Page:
Piazza del Duomo, Firenze

Florence: from Grand Tour to films of today

Soul and city of the flim series "Amici miei"

The Uffizi Gallery, the Ponte Vecchio, Piazza della Signoria, the Duomo and numerous other monuments and streets in the heart of Florence have provided the backdrop for many famous films, both in the past and also in more recent times. 

In the highly memorable Second World War film, 'Paisà', director Roberto Rossellini chose Florence to shoot scenes of local resistance against Nazi soldiers. This dramatic black and white film shows a wounded but beautiful city, where the ancient Renaissance monuments stand firm amidst the chaos and fighting on the streets.
 
Other directors have presented the city's more romantic and passionate side in films such as Jane Campion's 'Portrait of a Lady', Kenneth Branagh's 'Much Ado About Nothing' and the James Ivory film, 'Room With A View'. 'Room With A View' is adapted from the E.M.Forster novel which describes the love that the British had for Florence at the end of the nineteenth century.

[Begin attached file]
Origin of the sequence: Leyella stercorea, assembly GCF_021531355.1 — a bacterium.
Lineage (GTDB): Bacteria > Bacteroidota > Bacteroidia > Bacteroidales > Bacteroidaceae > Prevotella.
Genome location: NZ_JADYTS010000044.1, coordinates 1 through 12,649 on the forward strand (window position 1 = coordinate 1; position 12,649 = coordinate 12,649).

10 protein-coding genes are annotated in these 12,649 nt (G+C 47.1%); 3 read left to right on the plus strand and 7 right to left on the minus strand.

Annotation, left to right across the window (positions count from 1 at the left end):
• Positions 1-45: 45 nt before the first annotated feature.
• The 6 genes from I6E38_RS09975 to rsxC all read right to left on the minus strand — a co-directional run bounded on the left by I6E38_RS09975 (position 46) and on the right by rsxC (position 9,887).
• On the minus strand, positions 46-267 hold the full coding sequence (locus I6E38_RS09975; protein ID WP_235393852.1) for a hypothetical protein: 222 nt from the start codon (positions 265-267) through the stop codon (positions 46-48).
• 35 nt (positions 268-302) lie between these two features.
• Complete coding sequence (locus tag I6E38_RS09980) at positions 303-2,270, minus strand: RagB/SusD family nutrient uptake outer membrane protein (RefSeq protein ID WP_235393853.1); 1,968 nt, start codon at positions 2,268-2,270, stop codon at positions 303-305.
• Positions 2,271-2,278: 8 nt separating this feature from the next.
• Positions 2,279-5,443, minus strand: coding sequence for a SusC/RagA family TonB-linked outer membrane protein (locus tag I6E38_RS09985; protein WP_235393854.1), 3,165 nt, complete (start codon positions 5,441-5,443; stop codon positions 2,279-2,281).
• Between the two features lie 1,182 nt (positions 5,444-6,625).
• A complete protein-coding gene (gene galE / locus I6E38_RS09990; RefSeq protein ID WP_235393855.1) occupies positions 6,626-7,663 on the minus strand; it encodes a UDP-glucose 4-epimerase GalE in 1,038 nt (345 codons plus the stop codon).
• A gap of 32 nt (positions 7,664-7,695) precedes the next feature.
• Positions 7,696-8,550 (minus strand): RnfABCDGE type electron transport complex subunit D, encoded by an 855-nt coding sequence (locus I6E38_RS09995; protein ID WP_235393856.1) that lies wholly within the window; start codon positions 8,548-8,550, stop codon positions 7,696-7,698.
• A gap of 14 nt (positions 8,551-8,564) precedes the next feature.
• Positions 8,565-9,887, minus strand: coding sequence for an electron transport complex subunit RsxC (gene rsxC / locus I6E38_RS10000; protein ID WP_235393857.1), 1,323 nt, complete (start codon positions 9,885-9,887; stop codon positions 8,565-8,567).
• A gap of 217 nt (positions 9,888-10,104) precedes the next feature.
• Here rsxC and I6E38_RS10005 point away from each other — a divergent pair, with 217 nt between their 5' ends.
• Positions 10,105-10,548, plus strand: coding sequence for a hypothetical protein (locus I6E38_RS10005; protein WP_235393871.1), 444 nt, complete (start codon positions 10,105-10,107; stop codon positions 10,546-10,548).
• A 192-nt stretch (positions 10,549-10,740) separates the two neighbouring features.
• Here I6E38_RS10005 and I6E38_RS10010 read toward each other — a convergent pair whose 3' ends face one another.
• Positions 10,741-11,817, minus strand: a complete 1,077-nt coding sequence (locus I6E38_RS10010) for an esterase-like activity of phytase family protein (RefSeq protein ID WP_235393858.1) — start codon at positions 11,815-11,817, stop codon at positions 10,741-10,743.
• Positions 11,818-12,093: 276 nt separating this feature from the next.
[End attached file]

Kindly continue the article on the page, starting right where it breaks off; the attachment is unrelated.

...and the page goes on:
In fact, Florence was one of the main atractions on the Grand Tour of Europe, which so many British tourists undertook in the nineteenth century. By the middle of the twentieth century, there was a thriving Anglo community in the city, mainly made up of writers, poets, painters and art lovers.

The recent comedy, 'Io & Marilyn' by Leonardo Pieraccioni, is also set in Florence. The film's main character falls in love with the world's most famous blond, Marilyn Monroe, and has a series of imaginary meetings with her in the shadow of the Duomo.

In fact, it's no coincidence that so many comedies have been set in Florence, what with the Florentines' famous wit and readiness to make fun of all and sundry. It's difficult to forget such films as 'Amici Miei' by Monicelli and its sequel which feature almost cruelly funny scenes shot at the main train station, via dei Bardi and along the river Arno. Florence is famous for being an historical city with an illustrious past, but its also a place that looks to the future.

Many modern day films have been set in the city, such as 'C'è chi dice no' by Giambattista Avellino. In this film, three young men fresh from university take up arms against the system of 'raccomandazioni' in the work place, whereby young gradutates can only get a job if they know the right people. Federico Bondi's 'Mar Nero', also set in Florence, tells the story of an elderly lady and her Romanian carer. The film is a portrait of humanity, set in a modern global society full of suburbs and anonymous shopping centres.  


 
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